GP ANC court bat­tle could spark cri­sis

A dis­pute in the party’s least prob­lem­atic prov­ince places its up­com­ing elec­tive con­fer­ence in peril

Mail & Guardian - - News - Di­neo Bendile

An­other ANC court bat­tle is loom­ing that could ham­per the party’s abil­ity to hold its Gaut­eng elec­tive con­fer­ence next week. Dis­grun­tled branches in the Jo­han­nes­burg re­gion are threat­en­ing to turn to the courts to have the re­sults of the re­gional elec­tive con­fer­ence held two weeks ago nul­li­fied.

They are al­leg­ing that the party has al­lowed non­vot­ing del­e­gates to elect new lead­ers, that some nom­i­nated can­di­dates were left off the bal­lot and that the con­fer­ence pro­ceeded de­spite cre­den­tials not be­ing adopted.

The Mail & Guardian has seen cor­re­spon­dence be­tween the dis­af­fected group and the ANC’s sec­re­tary gen­eral, Ace Ma­gashule, whom they have asked to re­fer the mat­ter to the party’s na­tional ex­ec­u­tive com­mit­tee.

The com­plaint was re­ferred to the ANC’s na­tional dis­pute resolution com­mit­tee (NDRC), which last week com­pleted a re­port that upheld the out­come of the Jo­han­nes­burg con­fer­ence. It said the claim that the con­fer­ence had pro­ceeded with­out adopt­ing cre­den­tials was a “strange phe­nom­e­non”. “The com­mit­tee notes that the com­plainants agree that all other re­ports were adopted, but they can­not re­mem­ber the cre­den­tials be­ing adopted at ple­nary,” reads the re­port. “The NDRC there­fore con­firms that the Jo­han­nes­burg re­gional con­fer­ence was quo­rate and in good stand­ing.”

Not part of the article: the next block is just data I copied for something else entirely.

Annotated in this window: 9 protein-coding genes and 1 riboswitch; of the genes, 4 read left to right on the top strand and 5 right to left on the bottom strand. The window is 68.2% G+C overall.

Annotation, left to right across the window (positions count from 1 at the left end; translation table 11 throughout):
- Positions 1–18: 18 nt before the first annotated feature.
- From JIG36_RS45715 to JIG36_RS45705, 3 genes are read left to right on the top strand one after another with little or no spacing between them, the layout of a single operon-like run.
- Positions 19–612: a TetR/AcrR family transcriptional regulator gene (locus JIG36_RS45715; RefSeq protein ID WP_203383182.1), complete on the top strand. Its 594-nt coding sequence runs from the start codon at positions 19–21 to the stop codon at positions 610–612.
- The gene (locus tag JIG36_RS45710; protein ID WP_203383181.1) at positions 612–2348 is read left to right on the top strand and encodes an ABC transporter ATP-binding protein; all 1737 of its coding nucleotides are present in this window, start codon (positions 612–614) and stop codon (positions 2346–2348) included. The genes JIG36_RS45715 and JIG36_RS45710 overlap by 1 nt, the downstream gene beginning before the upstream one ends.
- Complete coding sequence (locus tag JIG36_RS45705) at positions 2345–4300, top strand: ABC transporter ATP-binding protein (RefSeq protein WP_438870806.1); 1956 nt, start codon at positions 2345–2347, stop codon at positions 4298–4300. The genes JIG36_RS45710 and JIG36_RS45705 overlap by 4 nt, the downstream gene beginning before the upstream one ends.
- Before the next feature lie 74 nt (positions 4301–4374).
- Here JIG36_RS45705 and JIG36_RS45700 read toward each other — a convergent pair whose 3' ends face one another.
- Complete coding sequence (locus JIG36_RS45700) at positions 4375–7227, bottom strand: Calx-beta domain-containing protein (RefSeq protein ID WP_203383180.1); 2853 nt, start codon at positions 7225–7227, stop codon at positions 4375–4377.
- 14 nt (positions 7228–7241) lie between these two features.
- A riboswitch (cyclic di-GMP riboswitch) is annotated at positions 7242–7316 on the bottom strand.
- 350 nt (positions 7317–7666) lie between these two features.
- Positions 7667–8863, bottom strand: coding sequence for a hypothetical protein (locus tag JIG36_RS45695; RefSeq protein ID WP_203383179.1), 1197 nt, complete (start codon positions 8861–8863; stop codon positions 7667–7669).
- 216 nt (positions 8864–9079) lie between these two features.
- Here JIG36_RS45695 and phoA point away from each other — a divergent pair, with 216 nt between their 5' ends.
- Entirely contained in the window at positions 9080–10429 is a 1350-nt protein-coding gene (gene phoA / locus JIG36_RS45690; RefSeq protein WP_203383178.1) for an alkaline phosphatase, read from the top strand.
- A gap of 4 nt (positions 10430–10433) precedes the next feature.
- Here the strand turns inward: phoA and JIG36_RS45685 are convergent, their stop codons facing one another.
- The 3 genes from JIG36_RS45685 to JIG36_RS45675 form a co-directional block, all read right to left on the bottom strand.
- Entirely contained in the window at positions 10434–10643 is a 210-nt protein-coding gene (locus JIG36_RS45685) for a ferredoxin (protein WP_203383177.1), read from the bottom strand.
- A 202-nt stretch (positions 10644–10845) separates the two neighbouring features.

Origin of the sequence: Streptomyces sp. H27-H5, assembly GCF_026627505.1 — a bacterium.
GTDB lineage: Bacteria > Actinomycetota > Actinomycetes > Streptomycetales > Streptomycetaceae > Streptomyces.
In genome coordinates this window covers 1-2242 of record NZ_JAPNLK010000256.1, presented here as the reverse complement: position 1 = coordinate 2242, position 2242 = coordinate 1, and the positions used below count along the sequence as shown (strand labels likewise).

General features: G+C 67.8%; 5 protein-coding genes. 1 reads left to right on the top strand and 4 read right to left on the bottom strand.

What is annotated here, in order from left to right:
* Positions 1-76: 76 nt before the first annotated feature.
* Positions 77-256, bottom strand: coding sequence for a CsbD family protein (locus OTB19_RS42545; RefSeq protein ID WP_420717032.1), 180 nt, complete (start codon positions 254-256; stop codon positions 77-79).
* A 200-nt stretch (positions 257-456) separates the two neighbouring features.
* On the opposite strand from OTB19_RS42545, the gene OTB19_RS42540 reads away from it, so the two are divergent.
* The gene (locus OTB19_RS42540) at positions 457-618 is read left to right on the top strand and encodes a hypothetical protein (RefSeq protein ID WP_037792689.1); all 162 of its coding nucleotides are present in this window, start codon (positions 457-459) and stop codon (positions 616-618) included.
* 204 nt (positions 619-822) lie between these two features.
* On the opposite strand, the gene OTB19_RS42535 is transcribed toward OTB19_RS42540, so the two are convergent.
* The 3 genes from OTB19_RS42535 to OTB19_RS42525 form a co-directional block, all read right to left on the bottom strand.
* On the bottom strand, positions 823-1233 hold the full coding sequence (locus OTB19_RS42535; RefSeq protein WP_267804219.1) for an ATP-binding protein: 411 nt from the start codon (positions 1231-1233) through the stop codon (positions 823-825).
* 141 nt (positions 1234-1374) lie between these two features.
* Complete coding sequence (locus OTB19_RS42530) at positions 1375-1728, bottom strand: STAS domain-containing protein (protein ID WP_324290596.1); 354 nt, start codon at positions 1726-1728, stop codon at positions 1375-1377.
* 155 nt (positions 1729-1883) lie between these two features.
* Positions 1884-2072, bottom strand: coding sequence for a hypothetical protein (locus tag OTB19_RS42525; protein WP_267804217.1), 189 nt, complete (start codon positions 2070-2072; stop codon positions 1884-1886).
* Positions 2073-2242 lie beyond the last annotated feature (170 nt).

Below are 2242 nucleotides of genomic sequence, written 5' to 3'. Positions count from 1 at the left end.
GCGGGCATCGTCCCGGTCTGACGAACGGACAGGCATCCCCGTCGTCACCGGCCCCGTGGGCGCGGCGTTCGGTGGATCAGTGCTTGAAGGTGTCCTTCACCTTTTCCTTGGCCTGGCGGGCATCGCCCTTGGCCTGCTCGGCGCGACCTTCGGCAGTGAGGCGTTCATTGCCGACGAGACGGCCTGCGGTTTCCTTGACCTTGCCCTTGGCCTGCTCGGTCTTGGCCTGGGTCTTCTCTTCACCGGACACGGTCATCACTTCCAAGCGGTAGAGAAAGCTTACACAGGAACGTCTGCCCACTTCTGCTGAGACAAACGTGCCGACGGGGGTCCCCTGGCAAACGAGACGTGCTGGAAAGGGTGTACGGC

The com­mit­tee’s de­ci­sion to re­ject the com­plaint has prompted threats of le­gal ac­tion by party mem­bers who said they were left with no other choice. “The NDRC is the fi­nal ar­biter for ag­grieved peo­ple in the or­gan­i­sa­tion. So we have ob­vi­ously ex­hausted all in­ter­nal pro­cesses, ” said Lucky Kga­tle, one of the com­plainants. “We will re­ply back to the com­mit­tee. Our re­sponse will be to wel­come their feed­back but also in­form the com­mit­tee of our in­ten­tion to con­sider le­gal pro­cesses.”

The dis­pute cen­tres on the role of “al­ter­na­tive” del­e­gates at the con­fer­ence. These are standby del­e­gates who are nom­i­nated by their branches to vote only in the event that the pri­mary branch rep­re­sen­ta­tives are un­able to par­tic­i­pate. The dis­grun­tled mem­bers are al­leg­ing that, even though all pri­mary del­e­gates were present, al­ter­na­tive del­e­gates were still al­lowed to vote, there­fore bring­ing into ques­tion the con­fer­ence’s com­po­si­tion.

Added to this, they claim some party mem­bers had been omit­ted from the bal­lot paper, de­spite be­ing nom­i­nated for lead­er­ship po­si­tions by their branches. In its ex­pla­na­tion to the NDRC, Jo­han­nes­burg’s re­gional lead­er­ship dis­missed both al­le­ga­tions and said the al­ter­na­tive del­e­gates were en­ti­tled to vote be­cause the con­fer­ence needed the ad­di­tional num­bers to reach a quo­rum.

“There was a short­fall of 84 del­e­gates to meet the 90% [needed for a quo­rum], to which they took a de­ci­sion in con­sul­ta­tion with the pro­vin­cial lead­er­ship to in­vite one al­ter­nate per branch that is elected at the branch gen­eral meet­ing to form part of branch del­e­gates,” the re­gion said in its ex­pla­na­tion to the com­mit­tee.